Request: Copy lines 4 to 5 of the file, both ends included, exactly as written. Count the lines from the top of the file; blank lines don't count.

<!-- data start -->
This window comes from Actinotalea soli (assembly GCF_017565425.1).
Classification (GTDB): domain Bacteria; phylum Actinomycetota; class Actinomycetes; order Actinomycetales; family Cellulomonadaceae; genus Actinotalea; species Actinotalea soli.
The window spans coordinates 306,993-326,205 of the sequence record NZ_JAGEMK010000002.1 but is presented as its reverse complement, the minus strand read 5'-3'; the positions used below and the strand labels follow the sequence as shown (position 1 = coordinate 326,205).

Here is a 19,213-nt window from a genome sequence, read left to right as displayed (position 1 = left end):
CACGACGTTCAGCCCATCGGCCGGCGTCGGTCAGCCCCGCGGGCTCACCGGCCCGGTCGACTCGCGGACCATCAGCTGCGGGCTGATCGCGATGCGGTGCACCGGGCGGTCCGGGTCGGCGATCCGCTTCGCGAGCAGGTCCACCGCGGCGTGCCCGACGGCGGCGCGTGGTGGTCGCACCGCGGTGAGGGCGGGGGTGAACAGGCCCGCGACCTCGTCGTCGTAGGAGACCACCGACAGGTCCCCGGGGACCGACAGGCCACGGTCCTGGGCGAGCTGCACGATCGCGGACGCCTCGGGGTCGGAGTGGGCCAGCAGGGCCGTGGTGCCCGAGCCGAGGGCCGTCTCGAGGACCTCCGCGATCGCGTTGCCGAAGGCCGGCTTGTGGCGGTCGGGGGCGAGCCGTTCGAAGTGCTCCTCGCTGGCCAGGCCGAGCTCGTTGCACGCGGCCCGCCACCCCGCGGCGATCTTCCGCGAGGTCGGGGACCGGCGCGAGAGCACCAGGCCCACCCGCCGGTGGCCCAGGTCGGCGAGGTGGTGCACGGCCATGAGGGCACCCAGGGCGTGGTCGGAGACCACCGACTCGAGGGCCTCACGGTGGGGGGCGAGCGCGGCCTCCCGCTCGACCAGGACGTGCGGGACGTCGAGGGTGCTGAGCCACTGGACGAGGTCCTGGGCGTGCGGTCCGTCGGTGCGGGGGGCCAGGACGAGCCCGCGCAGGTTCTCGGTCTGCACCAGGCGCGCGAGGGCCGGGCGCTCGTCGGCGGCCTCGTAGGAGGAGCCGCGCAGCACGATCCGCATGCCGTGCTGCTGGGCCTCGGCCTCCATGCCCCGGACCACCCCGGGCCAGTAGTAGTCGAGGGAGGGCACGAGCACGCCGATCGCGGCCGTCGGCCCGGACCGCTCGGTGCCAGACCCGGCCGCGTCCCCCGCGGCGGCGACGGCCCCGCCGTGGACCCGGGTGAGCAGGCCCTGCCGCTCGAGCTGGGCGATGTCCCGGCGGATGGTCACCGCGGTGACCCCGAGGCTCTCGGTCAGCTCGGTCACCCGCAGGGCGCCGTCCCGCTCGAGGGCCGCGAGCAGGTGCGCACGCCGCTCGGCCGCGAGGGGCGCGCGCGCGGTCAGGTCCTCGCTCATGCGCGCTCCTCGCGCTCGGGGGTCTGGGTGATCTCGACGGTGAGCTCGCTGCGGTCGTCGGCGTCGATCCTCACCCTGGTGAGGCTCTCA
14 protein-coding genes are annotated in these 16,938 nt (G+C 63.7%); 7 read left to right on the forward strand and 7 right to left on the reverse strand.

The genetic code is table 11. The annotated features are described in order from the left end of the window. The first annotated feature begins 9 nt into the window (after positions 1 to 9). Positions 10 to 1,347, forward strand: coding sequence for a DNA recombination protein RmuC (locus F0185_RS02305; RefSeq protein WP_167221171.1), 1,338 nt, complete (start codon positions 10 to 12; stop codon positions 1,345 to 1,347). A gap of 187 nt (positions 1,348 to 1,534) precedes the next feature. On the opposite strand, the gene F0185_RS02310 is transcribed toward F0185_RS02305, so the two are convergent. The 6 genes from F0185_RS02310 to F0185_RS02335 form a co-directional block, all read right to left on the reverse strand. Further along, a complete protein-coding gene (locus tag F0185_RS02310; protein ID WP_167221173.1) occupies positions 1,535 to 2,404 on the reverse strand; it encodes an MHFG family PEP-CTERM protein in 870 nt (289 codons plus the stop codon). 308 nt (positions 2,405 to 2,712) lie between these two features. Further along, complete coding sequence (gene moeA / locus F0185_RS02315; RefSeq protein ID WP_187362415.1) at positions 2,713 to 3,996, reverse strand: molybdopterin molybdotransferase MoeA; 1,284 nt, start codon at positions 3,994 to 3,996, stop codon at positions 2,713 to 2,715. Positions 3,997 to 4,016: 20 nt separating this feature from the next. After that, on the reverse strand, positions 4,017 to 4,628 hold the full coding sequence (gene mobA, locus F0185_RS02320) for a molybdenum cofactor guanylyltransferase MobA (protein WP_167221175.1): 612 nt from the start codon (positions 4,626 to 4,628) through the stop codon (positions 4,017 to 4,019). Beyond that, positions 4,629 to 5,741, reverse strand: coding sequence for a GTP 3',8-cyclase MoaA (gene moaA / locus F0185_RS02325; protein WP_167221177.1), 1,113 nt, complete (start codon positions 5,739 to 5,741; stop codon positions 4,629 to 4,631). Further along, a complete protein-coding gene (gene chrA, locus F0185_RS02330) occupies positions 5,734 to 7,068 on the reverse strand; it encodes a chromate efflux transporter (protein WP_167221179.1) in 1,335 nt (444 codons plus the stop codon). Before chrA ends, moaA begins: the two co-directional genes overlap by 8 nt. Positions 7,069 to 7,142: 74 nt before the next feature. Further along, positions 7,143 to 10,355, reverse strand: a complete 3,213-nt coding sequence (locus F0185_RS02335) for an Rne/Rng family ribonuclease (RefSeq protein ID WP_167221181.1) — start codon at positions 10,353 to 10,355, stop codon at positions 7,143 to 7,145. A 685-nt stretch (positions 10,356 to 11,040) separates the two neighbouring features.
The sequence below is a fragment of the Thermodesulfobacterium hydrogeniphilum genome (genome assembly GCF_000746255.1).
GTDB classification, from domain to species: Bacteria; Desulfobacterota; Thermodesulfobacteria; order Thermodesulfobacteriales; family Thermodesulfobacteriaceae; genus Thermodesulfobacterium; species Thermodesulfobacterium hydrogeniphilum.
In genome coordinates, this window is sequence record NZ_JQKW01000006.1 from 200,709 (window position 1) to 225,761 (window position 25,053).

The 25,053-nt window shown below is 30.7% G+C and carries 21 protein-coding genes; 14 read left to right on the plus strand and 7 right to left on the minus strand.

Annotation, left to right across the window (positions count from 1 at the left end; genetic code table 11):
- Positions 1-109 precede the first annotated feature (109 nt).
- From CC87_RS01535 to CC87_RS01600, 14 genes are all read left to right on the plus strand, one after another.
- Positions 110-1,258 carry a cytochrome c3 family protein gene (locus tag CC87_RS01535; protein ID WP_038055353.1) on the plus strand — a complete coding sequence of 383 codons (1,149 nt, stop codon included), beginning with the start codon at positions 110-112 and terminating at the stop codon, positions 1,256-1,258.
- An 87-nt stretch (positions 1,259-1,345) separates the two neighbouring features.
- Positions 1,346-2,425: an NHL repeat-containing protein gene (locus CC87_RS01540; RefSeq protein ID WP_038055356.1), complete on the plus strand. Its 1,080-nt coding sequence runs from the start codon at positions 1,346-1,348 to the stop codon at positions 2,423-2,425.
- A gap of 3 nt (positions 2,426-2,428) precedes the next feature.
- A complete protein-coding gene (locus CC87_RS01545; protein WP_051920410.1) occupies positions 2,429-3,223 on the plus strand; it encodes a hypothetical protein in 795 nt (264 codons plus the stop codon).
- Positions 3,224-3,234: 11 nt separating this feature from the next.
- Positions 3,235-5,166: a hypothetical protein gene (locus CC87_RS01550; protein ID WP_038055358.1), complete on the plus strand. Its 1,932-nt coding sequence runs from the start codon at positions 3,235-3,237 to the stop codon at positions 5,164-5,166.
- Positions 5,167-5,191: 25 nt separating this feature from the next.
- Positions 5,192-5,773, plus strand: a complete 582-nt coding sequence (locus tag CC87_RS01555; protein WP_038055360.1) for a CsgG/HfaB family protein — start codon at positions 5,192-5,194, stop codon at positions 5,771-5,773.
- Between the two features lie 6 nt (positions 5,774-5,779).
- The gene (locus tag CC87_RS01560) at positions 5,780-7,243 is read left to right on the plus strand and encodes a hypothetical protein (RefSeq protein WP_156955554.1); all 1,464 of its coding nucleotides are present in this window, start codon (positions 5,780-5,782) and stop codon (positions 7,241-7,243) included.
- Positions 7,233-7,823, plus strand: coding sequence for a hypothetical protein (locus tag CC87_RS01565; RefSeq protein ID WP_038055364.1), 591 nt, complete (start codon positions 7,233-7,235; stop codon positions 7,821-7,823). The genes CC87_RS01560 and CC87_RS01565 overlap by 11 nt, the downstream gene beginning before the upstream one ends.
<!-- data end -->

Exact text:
Here is a 19,213-nt window from a genome sequence, read left to right as displayed (position 1 = left end):
CACGACGTTCAGCCCATCGGCCGGCGTCGGTCAGCCCCGCGGGCTCACCGGCCCGGTCGACTCGCGGACCATCAGCTGCGGGCTGATCGCGATGCGGTGCACCGGGCGGTCCGGGTCGGCGATCCGCTTCGCGAGCAGGTCCACCGCGGCGTGCCCGACGGCGGCGCGTGGTGGTCGCACCGCGGTGAGGGCGGGGGTGAACAGGCCCGCGACCTCGTCGTCGTAGGAGACCACCGACAGGTCCCCGGGGACCGACAGGCCACGGTCCTGGGCGAGCTGCACGATCGCGGACGCCTCGGGGTCGGAGTGGGCCAGCAGGGCCGTGGTGCCCGAGCCGAGGGCCGTCTCGAGGACCTCCGCGATCGCGTTGCCGAAGGCCGGCTTGTGGCGGTCGGGGGCGAGCCGTTCGAAGTGCTCCTCGCTGGCCAGGCCGAGCTCGTTGCACGCGGCCCGCCACCCCGCGGCGATCTTCCGCGAGGTCGGGGACCGGCGCGAGAGCACCAGGCCCACCCGCCGGTGGCCCAGGTCGGCGAGGTGGTGCACGGCCATGAGGGCACCCAGGGCGTGGTCGGAGACCACCGACTCGAGGGCCTCACGGTGGGGGGCGAGCGCGGCCTCCCGCTCGACCAGGACGTGCGGGACGTCGAGGGTGCTGAGCCACTGGACGAGGTCCTGGGCGTGCGGTCCGTCGGTGCGGGGGGCCAGGACGAGCCCGCGCAGGTTCTCGGTCTGCACCAGGCGCGCGAGGGCCGGGCGCTCGTCGGCGGCCTCGTAGGAGGAGCCGCGCAGCACGATCCGCATGCCGTGCTGCTGGGCCTCGGCCTCCATGCCCCGGACCACCCCGGGCCAGTAGTAGTCGAGGGAGGGCACGAGCACGCCGATCGCGGCCGTCGGCCCGGACCGCTCGGTGCCAGACCCGGCCGCGTCCCCCGCGGCGGCGACGGCCCCGCCGTGGACCCGGGTGAGCAGGCCCTGCCGCTCGAGCTGGGCGATGTCCCGGCGGATGGTCACCGCGGTGACCCCGAGGCTCTCGGTCAGCTCGGTCACCCGCAGGGCGCCGTCCCGCTCGAGGGCCGCGAGCAGGTGCGCACGCCGCTCGGCCGCGAGGGGCGCGCGCGCGGTCAGGTCCTCGCTCATGCGCGCTCCTCGCGCTCGGGGGTCTGGGTGATCTCGACGGTGAGCTCGCTGCGGTCGTCGGCGTCGATCCTCACCCTGGTGAGGCTCTCA